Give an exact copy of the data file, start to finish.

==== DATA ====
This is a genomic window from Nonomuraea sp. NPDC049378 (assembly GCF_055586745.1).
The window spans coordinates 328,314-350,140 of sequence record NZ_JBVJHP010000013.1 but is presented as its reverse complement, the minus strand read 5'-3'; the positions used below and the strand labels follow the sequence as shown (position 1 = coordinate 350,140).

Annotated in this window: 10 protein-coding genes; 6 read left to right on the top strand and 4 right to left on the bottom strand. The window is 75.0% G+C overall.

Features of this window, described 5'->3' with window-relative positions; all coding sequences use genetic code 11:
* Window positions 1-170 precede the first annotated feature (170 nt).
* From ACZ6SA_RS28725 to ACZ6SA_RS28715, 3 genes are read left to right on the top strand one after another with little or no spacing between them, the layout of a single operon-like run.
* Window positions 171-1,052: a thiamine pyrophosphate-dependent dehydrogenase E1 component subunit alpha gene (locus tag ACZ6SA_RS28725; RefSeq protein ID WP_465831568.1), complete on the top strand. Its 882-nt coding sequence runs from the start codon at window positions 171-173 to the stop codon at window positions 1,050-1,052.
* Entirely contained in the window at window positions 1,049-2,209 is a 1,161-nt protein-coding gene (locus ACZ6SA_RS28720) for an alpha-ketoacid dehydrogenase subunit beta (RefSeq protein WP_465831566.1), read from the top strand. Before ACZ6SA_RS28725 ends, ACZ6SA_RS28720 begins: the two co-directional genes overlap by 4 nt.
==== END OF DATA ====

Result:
This is a genomic window from Nonomuraea sp. NPDC049378 (assembly GCF_055586745.1).
The window spans coordinates 328,314-350,140 of sequence record NZ_JBVJHP010000013.1 but is presented as its reverse complement, the minus strand read 5'-3'; the positions used below and the strand labels follow the sequence as shown (position 1 = coordinate 350,140).

Annotated in this window: 10 protein-coding genes; 6 read left to right on the top strand and 4 right to left on the bottom strand. The window is 75.0% G+C overall.

Features of this window, described 5'->3' with window-relative positions; all coding sequences use genetic code 11:
* Window positions 1-170 precede the first annotated feature (170 nt).
* From ACZ6SA_RS28725 to ACZ6SA_RS28715, 3 genes are read left to right on the top strand one after another with little or no spacing between them, the layout of a single operon-like run.
* Window positions 171-1,052: a thiamine pyrophosphate-dependent dehydrogenase E1 component subunit alpha gene (locus tag ACZ6SA_RS28725; RefSeq protein ID WP_465831568.1), complete on the top strand. Its 882-nt coding sequence runs from the start codon at window positions 171-173 to the stop codon at window positions 1,050-1,052.
* Entirely contained in the window at window positions 1,049-2,209 is a 1,161-nt protein-coding gene (locus ACZ6SA_RS28720) for an alpha-ketoacid dehydrogenase subunit beta (RefSeq protein WP_465831566.1), read from the top strand. Before ACZ6SA_RS28725 ends, ACZ6SA_RS28720 begins: the two co-directional genes overlap by 4 nt.